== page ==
Friday, February 27, 2009

The Way We Live Today Series

Click for larger image.

Homeless Shelter from Packing Peanuts

Thinking of the stimulus package, could someone give this kid a billion and let him loose, please.

12-year-old Max Wallack stole the show at the PBS Design Squad’s Trash to Treasure contest with his “Home Dome.” The contest asked kids to repurpose trash into practical inventions.

The dome provides shelter for the homeless and is made from plastic, wire and packing peanuts. Pretty much, trash.

The trash-plex looks like one of Bucky Fuller's geodesic domes, and let Max walk away with $10,000 and a Dell laptop. He also got a trip to Boston out of it. But Max had this to say, “I don’t really care about the money. I care about helping people.”

This isn’t his first big win. “When I was six,” Max said, “I won an invention contest that included a trip to Chicago. While there, I saw homeless people living on streets, and beneath highways and underpasses. I felt very sorry for these people, and ever since then, felt that my goal and obligation was to find a way to help them. My invention improves the living conditions for homeless people, refugees, or disaster victims by giving them easy-to-assemble shelter.”

Congratulations and thank you, Max!

Thursday, February 26, 2009

PoMo is dead?

Nicholas Bourriaud, Curator, Tate Britain
The Tate Britain, part of the Tate network of galleries, opened the Tate Triennial 2009 on 3 February. French curator and art critic, Nicholas Bourriaud, curated the show. With this show, Bourriaud is announcing that Postmodernism is dead. A statement certain to cause a stir. The show is entitled "Altermodern," designating a name for what he believes is replacing Postmodernism.

Postmodernism stood as a rejection of elitist, bourgeois culture, a movement propelled by the 1960s. Bourriaud declares that we are living in the unique, global context of a world-wide maze from which we are trying to draw meaning.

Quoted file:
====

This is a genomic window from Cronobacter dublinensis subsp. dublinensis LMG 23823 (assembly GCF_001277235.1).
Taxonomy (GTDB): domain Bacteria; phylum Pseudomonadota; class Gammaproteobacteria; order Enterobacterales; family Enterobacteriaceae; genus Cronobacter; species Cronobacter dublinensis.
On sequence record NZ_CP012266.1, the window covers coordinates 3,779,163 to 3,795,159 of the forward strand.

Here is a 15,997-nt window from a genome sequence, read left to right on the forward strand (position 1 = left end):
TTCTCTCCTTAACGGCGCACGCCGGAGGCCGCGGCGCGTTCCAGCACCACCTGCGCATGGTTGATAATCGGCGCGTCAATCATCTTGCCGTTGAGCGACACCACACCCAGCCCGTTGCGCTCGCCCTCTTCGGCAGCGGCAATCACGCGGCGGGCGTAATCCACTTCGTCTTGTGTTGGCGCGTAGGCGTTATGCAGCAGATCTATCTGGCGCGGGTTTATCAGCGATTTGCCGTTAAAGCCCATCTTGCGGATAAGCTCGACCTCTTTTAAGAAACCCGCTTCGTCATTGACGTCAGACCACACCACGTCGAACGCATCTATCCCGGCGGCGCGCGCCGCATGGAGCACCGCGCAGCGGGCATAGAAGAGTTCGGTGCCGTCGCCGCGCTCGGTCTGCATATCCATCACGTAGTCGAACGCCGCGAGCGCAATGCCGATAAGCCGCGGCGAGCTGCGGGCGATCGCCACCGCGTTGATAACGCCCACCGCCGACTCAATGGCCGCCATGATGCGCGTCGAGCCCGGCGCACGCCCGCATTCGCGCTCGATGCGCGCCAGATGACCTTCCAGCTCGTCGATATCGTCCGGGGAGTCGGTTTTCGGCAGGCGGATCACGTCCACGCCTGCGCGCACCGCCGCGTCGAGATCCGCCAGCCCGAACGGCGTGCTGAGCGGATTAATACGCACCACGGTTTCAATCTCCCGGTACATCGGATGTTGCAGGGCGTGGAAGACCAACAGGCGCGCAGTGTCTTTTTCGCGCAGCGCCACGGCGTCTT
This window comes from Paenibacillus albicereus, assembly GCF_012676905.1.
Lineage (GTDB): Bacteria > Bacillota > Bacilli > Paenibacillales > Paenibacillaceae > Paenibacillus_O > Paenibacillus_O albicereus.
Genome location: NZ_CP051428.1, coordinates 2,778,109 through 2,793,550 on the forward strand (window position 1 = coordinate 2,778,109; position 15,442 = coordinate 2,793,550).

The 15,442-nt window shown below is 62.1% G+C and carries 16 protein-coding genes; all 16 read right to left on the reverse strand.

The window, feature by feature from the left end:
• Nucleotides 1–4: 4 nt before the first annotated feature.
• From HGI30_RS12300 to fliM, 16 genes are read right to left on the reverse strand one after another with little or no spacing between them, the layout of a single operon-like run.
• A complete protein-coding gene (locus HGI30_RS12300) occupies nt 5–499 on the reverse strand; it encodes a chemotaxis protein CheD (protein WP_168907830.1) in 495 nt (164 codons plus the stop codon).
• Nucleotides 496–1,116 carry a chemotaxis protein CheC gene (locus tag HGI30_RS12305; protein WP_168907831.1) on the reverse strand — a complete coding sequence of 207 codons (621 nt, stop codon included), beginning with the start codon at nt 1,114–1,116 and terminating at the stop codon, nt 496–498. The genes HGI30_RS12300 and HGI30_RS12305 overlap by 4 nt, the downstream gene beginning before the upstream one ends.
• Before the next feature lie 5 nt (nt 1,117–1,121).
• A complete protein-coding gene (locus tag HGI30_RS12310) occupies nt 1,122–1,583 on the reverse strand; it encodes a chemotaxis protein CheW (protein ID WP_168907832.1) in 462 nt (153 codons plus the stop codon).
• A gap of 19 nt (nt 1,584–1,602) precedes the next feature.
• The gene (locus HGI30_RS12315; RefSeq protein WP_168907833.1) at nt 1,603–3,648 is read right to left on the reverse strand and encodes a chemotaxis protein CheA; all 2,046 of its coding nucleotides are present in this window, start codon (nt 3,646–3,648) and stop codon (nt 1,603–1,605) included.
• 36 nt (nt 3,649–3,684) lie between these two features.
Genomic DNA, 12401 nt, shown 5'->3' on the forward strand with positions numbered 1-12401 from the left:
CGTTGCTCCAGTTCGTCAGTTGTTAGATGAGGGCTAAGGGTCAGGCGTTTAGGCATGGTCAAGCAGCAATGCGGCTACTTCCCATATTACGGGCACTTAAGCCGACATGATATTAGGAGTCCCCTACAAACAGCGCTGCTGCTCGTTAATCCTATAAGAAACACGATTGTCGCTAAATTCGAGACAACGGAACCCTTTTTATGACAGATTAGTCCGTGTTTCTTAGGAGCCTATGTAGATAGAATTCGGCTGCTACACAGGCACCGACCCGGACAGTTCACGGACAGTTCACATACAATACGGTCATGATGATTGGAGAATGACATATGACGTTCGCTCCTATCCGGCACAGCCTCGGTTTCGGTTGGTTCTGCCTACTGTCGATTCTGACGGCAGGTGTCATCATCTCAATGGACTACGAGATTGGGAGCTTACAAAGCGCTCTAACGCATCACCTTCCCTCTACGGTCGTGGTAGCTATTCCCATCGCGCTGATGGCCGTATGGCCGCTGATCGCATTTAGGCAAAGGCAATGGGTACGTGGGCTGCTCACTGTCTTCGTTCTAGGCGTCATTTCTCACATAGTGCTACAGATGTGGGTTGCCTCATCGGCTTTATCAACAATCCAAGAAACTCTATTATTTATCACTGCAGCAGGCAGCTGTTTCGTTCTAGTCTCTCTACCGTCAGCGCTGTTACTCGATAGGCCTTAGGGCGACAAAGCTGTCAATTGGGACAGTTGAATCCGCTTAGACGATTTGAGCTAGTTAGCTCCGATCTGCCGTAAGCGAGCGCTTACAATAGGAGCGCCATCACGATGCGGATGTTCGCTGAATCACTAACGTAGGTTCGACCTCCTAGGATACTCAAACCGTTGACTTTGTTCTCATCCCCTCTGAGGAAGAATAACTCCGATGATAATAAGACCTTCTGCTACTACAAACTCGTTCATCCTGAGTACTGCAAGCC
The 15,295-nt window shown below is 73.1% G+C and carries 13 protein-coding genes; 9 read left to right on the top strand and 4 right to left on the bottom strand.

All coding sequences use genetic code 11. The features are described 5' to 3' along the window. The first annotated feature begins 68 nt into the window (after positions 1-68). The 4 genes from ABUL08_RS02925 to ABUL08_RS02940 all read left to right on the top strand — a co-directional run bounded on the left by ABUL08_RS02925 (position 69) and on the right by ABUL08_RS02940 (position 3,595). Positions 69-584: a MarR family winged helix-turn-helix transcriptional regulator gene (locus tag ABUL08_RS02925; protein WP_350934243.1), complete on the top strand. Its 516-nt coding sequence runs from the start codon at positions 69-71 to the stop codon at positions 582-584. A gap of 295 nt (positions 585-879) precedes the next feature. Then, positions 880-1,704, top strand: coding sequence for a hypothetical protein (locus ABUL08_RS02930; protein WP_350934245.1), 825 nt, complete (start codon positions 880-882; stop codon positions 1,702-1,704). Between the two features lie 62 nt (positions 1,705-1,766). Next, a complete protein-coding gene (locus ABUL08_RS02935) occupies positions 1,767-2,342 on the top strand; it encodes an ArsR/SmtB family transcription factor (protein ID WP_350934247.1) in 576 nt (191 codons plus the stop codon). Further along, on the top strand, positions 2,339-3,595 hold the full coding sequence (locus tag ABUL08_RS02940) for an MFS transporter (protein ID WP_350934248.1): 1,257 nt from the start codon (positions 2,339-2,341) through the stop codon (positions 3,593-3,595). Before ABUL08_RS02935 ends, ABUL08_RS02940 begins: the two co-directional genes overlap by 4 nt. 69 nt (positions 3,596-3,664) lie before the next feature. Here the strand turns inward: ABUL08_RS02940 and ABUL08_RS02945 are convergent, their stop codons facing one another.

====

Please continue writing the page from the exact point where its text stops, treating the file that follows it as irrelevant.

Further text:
The maze is pervaded by multiplicity and otherness, unlike modernism which was principally a creation of the western world. Through it, artists and innovators are moving away from standardization and commercialism.

The question Bourriaud asks is what is our modernity in the 21st Century? What is the post-postmodern world?

Laura Cumming, critic for the Guardian UK, has some interesting thoughts about the Bourriaud exhibition.
Altermodernism, if I understand it, is international art that never quite touches down but keeps on moving through places and ideas, made by artists connected across the globe rather than grouped around any central hub such as New York or London. You might take the worldwide web as a model and think in terms of hyperlinks, continuous updates and cultural hybrids. It is most definitely postcolonial, transitional and to some extent provisional, but what it is not, I don't think, is anything as grand, or significant, as a movement.
We believe something has died. PoMo? Probably. But, assuredly, we are seeing the end of the ideas of distance, familiarity, stasis, borders. When we think of how this effects a sense of place, we are awed. This period in the 21st Century may not end up being referred to as the "altermodern" age, but we value the attempt by Bourriaud to get a handle on this amazing diaspora to which we have seemingly been teleported...and tweeted.

Tuesday, February 24, 2009

Evoking Puerto Rico : A sense of place

Librado Romero/The New York Times
Rincon Carillo is a casita in the United We Stand community garden.
The clubhouses offer a rural Puerto Rican tradition

The New York Times published an intriguing article on the casistas (tiny houses) of the South Bronx. The 16' x 16' house pictured above is one of many scattered throughout the Bronx that are meant to evoke the Puerto Rican countryside, where low-roofed buildings surrounded by gardens, known as casitas, “little houses,” are a common sight. These houses serve as clubhouses, mostly for men, although there are some women's quilting/sewing groups that meet in casitas.